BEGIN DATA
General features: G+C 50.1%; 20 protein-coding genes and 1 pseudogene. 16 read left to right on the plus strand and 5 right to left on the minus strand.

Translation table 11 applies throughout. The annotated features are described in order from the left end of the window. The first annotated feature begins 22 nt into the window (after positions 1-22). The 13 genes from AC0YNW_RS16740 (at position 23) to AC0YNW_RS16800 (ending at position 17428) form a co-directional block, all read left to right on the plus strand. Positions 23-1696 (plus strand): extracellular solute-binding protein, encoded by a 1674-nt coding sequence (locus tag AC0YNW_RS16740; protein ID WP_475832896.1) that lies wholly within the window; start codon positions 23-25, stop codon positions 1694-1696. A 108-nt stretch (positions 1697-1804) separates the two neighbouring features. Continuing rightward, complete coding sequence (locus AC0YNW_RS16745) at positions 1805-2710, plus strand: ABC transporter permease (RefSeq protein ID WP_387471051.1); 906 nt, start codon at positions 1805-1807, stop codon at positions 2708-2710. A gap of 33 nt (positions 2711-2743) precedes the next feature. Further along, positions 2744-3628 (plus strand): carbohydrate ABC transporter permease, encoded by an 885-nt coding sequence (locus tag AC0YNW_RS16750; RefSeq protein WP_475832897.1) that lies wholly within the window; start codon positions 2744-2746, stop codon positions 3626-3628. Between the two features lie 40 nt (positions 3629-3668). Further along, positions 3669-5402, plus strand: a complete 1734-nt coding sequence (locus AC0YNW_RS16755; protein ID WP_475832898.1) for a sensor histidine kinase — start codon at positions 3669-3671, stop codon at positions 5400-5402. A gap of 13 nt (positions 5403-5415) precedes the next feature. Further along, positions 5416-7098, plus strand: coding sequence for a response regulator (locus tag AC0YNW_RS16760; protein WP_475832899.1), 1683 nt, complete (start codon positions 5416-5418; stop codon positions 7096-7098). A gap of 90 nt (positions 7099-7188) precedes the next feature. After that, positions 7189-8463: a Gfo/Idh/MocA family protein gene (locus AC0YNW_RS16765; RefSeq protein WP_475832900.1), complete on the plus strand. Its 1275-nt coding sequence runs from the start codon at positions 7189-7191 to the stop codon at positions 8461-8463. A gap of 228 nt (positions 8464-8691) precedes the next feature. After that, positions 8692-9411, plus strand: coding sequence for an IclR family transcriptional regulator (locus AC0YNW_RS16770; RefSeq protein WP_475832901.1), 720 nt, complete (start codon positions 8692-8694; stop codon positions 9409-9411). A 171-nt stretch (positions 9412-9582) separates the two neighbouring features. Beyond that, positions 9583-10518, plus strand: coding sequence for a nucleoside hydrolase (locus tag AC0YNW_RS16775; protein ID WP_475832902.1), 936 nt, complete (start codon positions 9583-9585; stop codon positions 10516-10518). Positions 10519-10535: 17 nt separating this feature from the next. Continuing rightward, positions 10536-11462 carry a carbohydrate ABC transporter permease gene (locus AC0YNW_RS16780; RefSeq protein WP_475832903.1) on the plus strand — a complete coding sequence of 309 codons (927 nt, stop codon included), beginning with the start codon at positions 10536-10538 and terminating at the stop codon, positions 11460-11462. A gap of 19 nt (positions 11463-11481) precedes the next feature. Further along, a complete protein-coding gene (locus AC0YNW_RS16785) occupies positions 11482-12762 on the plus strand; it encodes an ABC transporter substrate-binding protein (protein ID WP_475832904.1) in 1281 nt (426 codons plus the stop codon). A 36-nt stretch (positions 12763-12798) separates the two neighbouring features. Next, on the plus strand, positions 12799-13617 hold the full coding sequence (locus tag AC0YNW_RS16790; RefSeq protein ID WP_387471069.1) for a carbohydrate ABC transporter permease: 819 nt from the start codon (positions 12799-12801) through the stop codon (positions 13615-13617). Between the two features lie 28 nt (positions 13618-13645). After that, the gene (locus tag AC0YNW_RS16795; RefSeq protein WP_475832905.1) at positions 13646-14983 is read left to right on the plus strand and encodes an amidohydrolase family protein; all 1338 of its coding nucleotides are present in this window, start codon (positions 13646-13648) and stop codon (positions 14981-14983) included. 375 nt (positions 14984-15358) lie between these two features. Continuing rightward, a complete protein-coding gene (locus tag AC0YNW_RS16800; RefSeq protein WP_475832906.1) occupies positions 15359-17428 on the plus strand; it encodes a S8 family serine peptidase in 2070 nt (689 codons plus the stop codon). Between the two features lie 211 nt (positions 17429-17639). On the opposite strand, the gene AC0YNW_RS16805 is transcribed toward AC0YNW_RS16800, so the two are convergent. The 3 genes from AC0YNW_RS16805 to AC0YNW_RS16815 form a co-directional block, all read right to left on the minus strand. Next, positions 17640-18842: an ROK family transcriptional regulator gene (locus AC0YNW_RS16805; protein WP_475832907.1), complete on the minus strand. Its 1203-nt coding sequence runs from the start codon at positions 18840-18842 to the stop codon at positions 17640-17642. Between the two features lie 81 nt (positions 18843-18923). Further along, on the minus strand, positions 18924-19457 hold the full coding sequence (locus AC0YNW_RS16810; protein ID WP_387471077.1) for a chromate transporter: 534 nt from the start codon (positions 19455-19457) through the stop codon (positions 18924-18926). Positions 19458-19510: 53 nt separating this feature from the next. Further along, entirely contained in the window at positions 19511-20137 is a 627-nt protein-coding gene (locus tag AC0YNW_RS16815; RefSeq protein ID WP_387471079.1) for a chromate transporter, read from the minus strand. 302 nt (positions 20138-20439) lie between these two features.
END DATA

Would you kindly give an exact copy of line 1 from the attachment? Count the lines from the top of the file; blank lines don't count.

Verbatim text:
General features: G+C 50.1%; 20 protein-coding genes and 1 pseudogene. 16 read left to right on the plus strand and 5 right to left on the minus strand.